Background Pemphigus vulgaris is a chronic autoimmune mucocutaneous blistering disease. In the last 20 years, immunomodulatory agents have been added to the therapeutic armamentarium. Only few recent studies have evaluated the long-term outcome of pemphigus and possible prognostic parameters in a large group of patients. The aim of this study was to evaluate and analyse the course and prognostic factors of pemphigus in patients followed from 1976 to 2004.
Patients and methods The study group consisted of 155 patients attending the pemphigus clinic of a major tertiary-care medical centre. Background, clinical and treatment data were derived from the patient files and telephone contact. Statistical analysis was performed with Pearson correlation, Fisher exact test, and univariate and multivariate logistic regression models.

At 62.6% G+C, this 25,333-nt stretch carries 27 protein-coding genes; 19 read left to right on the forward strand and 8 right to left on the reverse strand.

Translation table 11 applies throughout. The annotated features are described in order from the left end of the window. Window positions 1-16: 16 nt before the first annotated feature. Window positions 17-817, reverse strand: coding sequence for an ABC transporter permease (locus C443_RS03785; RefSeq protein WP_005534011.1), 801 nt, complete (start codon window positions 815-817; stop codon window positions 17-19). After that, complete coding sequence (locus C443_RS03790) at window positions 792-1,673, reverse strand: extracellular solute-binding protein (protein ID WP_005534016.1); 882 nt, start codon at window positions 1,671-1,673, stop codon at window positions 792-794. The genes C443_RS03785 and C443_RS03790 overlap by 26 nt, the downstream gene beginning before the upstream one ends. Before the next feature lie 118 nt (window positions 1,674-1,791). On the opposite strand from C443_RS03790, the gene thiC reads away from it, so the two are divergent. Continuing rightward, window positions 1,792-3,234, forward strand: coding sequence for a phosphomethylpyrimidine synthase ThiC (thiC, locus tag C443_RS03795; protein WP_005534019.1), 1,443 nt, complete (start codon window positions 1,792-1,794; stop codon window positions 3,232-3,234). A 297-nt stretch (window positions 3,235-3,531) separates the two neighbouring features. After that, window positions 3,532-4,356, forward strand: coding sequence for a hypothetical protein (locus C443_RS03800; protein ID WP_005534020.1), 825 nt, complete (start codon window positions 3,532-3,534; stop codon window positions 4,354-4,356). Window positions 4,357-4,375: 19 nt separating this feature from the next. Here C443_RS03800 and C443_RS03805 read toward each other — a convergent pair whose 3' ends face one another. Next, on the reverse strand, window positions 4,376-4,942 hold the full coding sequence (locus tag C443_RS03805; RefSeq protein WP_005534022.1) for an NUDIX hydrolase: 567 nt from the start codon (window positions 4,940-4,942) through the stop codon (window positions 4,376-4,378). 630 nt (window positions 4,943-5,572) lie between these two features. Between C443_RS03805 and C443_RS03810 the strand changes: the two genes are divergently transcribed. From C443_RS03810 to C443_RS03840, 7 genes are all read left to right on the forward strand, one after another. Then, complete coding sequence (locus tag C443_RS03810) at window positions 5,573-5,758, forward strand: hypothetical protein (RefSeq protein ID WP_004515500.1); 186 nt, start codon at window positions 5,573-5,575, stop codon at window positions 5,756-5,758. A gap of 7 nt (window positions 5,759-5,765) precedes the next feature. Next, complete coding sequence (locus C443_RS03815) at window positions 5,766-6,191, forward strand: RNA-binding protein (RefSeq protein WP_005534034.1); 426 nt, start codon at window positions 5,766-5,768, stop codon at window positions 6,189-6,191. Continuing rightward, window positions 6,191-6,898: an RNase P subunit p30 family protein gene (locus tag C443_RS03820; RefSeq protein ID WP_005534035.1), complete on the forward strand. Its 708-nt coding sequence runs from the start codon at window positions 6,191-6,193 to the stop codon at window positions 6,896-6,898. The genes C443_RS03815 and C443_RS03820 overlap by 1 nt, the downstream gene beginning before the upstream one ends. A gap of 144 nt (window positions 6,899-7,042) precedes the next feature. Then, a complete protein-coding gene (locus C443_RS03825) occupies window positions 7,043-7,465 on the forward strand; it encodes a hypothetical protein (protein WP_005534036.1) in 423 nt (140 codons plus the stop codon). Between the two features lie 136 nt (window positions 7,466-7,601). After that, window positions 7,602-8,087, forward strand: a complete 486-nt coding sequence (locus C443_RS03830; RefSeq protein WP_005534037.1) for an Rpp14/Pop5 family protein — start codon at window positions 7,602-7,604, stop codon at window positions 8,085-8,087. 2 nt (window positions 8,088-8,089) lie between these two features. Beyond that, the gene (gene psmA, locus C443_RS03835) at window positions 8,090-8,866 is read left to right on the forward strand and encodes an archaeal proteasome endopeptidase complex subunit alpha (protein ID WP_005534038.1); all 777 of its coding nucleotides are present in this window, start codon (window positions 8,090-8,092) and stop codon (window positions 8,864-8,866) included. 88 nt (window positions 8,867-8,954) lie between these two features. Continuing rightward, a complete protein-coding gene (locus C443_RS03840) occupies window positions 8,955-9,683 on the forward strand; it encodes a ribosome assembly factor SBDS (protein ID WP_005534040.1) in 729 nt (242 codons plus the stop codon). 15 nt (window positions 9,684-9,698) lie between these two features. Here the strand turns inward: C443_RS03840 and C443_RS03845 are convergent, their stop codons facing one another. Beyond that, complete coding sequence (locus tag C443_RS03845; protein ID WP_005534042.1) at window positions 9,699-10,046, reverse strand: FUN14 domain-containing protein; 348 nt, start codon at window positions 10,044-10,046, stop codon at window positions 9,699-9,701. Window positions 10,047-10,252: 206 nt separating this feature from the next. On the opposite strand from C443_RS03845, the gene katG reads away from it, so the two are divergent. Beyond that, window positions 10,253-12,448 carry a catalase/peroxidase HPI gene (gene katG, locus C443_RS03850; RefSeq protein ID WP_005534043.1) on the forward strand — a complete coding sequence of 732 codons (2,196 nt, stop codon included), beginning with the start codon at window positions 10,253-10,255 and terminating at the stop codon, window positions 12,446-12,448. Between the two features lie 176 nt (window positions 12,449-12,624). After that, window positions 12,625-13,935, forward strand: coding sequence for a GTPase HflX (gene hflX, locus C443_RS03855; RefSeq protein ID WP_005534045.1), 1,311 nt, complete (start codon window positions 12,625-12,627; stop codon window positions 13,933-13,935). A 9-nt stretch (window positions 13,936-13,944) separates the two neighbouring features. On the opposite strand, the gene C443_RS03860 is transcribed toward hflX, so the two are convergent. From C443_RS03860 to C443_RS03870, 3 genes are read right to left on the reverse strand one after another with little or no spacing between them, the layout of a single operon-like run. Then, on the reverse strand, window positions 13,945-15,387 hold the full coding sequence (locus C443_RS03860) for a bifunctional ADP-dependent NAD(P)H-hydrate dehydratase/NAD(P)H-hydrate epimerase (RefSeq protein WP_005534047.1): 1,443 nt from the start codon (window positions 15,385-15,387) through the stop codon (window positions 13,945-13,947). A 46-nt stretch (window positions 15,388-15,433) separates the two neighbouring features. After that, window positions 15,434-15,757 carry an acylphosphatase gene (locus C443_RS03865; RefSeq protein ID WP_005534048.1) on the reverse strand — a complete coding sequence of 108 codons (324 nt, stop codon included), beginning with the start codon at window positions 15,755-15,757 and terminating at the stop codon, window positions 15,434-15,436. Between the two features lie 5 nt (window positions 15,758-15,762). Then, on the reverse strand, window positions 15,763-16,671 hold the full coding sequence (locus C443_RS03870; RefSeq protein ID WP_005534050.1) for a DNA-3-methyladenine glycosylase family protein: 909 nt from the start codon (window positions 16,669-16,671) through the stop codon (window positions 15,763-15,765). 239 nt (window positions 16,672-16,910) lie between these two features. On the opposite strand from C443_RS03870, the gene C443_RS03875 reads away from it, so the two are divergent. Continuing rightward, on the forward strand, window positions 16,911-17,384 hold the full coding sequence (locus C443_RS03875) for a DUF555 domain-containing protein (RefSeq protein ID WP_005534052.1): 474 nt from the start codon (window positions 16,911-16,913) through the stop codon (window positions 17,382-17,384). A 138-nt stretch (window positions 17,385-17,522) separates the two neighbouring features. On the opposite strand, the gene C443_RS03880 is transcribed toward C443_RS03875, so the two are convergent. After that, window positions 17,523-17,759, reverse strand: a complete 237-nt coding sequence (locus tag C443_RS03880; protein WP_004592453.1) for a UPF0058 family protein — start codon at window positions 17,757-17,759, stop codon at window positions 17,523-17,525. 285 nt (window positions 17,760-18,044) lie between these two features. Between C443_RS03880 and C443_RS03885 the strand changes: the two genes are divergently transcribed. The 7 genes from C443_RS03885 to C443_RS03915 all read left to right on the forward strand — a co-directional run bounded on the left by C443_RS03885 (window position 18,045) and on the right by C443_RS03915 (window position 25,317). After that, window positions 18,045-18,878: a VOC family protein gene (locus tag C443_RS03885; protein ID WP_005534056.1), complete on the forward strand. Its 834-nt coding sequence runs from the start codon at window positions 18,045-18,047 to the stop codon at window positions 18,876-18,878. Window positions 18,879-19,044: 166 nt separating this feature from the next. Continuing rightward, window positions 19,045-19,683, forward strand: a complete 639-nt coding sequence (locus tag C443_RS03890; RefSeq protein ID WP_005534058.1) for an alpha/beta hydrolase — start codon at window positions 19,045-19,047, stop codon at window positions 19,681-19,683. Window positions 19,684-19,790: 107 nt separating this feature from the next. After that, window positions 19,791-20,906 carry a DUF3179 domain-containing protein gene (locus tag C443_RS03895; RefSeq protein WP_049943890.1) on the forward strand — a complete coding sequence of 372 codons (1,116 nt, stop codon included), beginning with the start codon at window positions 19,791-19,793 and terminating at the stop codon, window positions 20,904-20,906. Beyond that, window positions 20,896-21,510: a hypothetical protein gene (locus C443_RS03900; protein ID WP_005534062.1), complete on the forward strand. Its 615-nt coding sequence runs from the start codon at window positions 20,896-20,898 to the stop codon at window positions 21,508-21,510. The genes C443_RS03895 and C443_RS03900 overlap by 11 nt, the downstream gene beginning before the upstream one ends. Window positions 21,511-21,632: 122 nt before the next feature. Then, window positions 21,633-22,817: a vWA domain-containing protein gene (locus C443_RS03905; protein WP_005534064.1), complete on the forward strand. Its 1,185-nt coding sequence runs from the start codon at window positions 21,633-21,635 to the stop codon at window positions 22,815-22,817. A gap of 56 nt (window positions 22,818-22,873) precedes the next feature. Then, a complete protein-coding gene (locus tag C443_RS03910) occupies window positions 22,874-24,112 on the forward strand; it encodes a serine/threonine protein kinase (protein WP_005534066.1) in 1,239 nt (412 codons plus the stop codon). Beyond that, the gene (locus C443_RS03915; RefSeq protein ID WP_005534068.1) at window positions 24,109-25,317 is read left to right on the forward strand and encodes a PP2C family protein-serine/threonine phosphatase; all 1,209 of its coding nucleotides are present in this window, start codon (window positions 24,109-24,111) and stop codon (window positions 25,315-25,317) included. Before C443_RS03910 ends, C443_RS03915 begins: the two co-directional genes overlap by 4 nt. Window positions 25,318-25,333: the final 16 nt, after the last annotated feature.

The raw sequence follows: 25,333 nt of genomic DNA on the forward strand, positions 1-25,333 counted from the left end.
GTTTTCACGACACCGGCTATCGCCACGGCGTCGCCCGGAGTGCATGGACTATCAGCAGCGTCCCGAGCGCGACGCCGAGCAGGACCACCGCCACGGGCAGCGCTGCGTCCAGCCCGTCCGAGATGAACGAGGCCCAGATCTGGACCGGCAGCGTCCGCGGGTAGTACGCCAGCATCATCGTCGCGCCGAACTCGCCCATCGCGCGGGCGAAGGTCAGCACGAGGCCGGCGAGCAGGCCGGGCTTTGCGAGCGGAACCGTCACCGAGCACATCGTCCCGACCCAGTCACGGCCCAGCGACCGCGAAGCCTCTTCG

Results Age < 40 years at disease onset, Sephardic Jewish origin, and mucosal involvement at diagnosis and high number of relapses were found to be independent prognostic factors of poor outcome. A long (> 1 year) primary remission was a good prognostic factor. During the 26-year study period, 16 patients died. None of the deaths was directly related to either the disease or a complication of treatment.
Conclusions The course and outcome of pemphigus are worse in patients who are young at diagnosis (< 40 years) or of Sephardic Jewish origin. Mucosal involvement at diagnosis and poor response to treatment also predict poor outcome. The mortality rate of pemphigus is apparently lower than reported in the literature, perhaps because of the contemporary use of adjuvant immunomodulatory therapeutic agents.